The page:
Hiring for executive roles isn’t easy, especially when a whole new sales leader is required to run parts of the organization. Since revenue is often the definer of how quickly a company can scale its growth, many businesses look for someone to lead the sales and revenue efforts.
In the past, the CEO often oversaw the revenue strategy with assistance from the CFO. However, companies exiting the start-up zone and beginning to see the fruits of their labors often benefit from a dedicated executive devoted to sales and revenue growth.
If your organization seeks to unlock its potential and scale revenue, you’ll want to hire the right person for the role. Before you can do that, senior leadership must understand the particular needs of the business.
Once those needs are understood, management can decide which role — a CSO, a CRO, or a VP of Sales — can fill in the gaps and best meet the organization’s requirements.
However, before looking at business needs, it’s essential to understand the differences between each role and their typical responsibilities.
The Chief Sales Officer, or CSO, is used to oversee all of the functions of the sales team from end to end. A CSO’s responsibilities include overseeing all of the sales team’s vice presidents and ensuring that their team members are influential in the revenue growth process.
Typically, a CSO will have a strong background in sales, gaining that by either:
A CSO ensures that the sales teams meet their revenue objectives and targets. Companies with varying products and divisions within the sales team often benefit from bringing on a CSO.
A Chief Revenue Officer (CRO) oversees all customer-facing departments in an organization.
For example, the CRO often looks after the marketing, sales, product, and customer service departments.
Their overarching objective is to achieve more significant revenue for the organization, but they seek to do so through developing teams that align their strategies together.
Oftentimes, startups and mid-size businesses grow exponentially. In doing so, they don’t have the opportunity to align the revenue goals between departments. Instead, each department operates separately, with little regard for what the others are doing.
CROs step in to align the departments and develop an objective for all of the teams to work on together.
Sometimes an organization isn’t ready for either a CSO or a CRO. They’re still in the early stages of growth and seeking to expand the company’s revenue. The business needs someone who can lead the sales team and develop the appropriate methodologies, whether that’s a consultative sales approach or some other method, to allow the department to follow better.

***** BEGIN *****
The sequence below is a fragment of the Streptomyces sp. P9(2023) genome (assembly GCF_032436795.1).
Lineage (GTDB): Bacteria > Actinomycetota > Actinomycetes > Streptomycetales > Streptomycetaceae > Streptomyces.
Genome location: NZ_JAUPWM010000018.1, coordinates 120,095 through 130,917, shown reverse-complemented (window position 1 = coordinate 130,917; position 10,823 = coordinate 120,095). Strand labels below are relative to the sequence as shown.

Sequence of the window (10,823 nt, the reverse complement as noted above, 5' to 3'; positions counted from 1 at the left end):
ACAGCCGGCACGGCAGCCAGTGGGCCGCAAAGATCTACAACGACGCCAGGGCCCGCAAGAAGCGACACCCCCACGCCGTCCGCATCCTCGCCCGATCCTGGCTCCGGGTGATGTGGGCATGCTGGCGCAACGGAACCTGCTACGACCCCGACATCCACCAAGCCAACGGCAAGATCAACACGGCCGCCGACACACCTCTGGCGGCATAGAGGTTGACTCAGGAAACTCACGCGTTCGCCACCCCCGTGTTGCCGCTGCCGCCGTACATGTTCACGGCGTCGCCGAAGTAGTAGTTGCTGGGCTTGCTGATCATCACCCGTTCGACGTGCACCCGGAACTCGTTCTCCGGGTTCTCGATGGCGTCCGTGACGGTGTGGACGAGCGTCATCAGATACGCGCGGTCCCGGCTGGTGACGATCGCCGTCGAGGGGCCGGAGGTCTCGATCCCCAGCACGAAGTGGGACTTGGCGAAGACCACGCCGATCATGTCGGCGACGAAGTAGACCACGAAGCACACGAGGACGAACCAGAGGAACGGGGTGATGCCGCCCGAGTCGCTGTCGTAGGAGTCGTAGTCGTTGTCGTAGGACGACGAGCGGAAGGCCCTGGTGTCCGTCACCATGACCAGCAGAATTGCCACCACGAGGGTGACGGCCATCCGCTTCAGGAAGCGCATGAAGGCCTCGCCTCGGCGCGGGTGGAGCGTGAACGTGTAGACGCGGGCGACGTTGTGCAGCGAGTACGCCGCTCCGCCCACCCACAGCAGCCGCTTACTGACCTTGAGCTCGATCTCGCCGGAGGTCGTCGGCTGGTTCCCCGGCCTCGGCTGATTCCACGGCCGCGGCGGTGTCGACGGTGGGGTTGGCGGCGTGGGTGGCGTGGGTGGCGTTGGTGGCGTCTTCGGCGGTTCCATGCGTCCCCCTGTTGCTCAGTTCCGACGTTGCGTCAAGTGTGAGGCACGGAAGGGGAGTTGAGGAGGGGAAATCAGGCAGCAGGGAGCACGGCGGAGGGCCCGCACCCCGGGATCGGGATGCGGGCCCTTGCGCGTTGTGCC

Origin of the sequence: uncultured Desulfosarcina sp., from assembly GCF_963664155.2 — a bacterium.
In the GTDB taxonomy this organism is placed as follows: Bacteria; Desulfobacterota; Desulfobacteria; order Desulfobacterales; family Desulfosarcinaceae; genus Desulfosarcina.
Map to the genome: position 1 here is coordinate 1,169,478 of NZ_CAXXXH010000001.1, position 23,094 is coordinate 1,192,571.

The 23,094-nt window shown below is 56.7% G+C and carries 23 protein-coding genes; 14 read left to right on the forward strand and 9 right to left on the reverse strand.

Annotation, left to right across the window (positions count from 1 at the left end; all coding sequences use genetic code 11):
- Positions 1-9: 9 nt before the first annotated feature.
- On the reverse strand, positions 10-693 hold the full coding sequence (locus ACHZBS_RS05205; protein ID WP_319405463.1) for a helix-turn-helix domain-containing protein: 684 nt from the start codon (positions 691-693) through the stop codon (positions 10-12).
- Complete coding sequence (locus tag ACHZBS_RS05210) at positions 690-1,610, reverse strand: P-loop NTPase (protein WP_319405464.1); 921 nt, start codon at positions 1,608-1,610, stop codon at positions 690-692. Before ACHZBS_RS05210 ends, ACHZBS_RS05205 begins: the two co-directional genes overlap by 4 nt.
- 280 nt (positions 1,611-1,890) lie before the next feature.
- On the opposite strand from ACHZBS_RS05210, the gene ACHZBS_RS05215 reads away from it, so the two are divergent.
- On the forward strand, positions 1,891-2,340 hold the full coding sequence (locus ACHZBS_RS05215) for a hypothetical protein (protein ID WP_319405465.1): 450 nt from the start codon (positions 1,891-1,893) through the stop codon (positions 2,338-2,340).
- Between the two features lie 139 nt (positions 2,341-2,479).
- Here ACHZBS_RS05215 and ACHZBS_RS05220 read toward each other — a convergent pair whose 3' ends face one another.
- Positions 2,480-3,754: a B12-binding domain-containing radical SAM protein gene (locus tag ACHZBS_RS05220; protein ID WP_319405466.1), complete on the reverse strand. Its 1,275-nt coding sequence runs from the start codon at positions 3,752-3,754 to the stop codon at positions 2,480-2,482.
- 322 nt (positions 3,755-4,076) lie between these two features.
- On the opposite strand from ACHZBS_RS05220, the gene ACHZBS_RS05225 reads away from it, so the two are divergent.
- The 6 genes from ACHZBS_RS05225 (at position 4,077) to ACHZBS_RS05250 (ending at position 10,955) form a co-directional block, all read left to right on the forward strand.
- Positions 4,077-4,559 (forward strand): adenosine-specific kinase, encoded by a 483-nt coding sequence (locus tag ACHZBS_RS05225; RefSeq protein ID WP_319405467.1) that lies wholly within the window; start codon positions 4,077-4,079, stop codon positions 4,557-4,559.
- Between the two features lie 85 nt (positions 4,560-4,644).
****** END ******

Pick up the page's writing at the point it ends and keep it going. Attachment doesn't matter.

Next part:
A VP of Sales is usually someone promoted from within the organization. They should have a history of meeting sales targets, the skills to lead a team, and the ability to work with customers effectively.
The VP of Sales can examine the sales team’s current strategies and develop the processes needed to take the company to the next revenue growth stage. They’ll unlock the potential of their team and encourage them to reach out to new markets.
Depending on business needs, the VP of Sales may increase the sales team headcount or develop different sales methodologies for innovative products.
Once the organization clearly understands what a CRO, CSO, and VP of Sales can bring to the table, it’s time to determine what the business requires.
Companies in the early stages of growth can often get by with a VP of Sales. If the sales team handles additional responsibilities on top of sales, such as customer service and marketing, there is usually no need for a CRO or CSO.
Newer organizations often have a smaller headcount, and fewer employees are required to handle customer needs and growth.
Once a company has multiple products that service different types of customers, it’s time for a CSO. The CSO assigns separate VPs of Sales to each product line, ensuring that each division has different sales strategies that reflect the needs of its customers.
For example, a SaaS company offering a subscription product to businesses and individual consumers would likely have two sales strategies. The SaaS company would need two VPs of Sales leading a business and a consumer division.
Finally, large companies that have multiplied their revenue quickly benefit from the high-level observations a CRO can offer. The CRO can pull together all revenue-generating departments and align their goals efficiently.
An aligned revenue growth strategy helps businesses ensure their departments are operating efficiently and no team is pursuing a goal that opposes another department’s process.
When a company is ready to scale revenue, management must understand the immediate needs of the business.
The CRO can provide an overarching revenue strategy that touches all departments within the organization.
A CSO ensures that the sales team develops differentiated strategies across product lines. A VP of Sales establishes sales processes that all team members can follow.
Each role provides a different perspective for revenue growth. The new leader should align with the company’s goals for the immediate and long-term future.
Our hands-on sales executive recruiters have experience working with private, public, pre-IPO, and non-profit organizations. Clients are typically $50 million in revenue to Fortune 1000’s or have assets between $500 million to $15 billion. Successful placements span the entire C-Suite – CEO, Chief Operating Officer, Chief Financial Officer, and include vice president, general counsel, and other director-level leadership roles.
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